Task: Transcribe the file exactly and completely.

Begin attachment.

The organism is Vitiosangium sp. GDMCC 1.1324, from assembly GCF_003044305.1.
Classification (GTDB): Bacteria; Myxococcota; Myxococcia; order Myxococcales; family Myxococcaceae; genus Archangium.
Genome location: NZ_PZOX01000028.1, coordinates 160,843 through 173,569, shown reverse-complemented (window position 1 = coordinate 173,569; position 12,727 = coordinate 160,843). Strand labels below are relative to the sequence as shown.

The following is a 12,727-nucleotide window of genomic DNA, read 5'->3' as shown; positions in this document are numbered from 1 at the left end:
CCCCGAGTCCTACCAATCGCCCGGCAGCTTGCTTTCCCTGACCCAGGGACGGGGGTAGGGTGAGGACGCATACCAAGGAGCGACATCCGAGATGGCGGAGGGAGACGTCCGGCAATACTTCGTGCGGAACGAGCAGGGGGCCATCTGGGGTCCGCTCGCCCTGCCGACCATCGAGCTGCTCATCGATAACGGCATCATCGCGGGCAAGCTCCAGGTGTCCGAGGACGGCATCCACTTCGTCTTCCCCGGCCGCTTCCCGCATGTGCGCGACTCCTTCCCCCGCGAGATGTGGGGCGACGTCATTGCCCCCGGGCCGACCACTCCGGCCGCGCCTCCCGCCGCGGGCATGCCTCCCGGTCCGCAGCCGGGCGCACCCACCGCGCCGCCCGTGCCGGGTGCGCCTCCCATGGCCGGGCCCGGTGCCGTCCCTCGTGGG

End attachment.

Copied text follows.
The organism is Vitiosangium sp. GDMCC 1.1324, from assembly GCF_003044305.1.
Classification (GTDB): Bacteria; Myxococcota; Myxococcia; order Myxococcales; family Myxococcaceae; genus Archangium.
Genome location: NZ_PZOX01000028.1, coordinates 160,843 through 173,569, shown reverse-complemented (window position 1 = coordinate 173,569; position 12,727 = coordinate 160,843). Strand labels below are relative to the sequence as shown.

The following is a 12,727-nucleotide window of genomic DNA, read 5'->3' as shown; positions in this document are numbered from 1 at the left end:
CCCCGAGTCCTACCAATCGCCCGGCAGCTTGCTTTCCCTGACCCAGGGACGGGGGTAGGGTGAGGACGCATACCAAGGAGCGACATCCGAGATGGCGGAGGGAGACGTCCGGCAATACTTCGTGCGGAACGAGCAGGGGGCCATCTGGGGTCCGCTCGCCCTGCCGACCATCGAGCTGCTCATCGATAACGGCATCATCGCGGGCAAGCTCCAGGTGTCCGAGGACGGCATCCACTTCGTCTTCCCCGGCCGCTTCCCGCATGTGCGCGACTCCTTCCCCCGCGAGATGTGGGGCGACGTCATTGCCCCCGGGCCGACCACTCCGGCCGCGCCTCCCGCCGCGGGCATGCCTCCCGGTCCGCAGCCGGGCGCACCCACCGCGCCGCCCGTGCCGGGTGCGCCTCCCATGGCCGGGCCCGGTGCCGTCCCTCGTGGG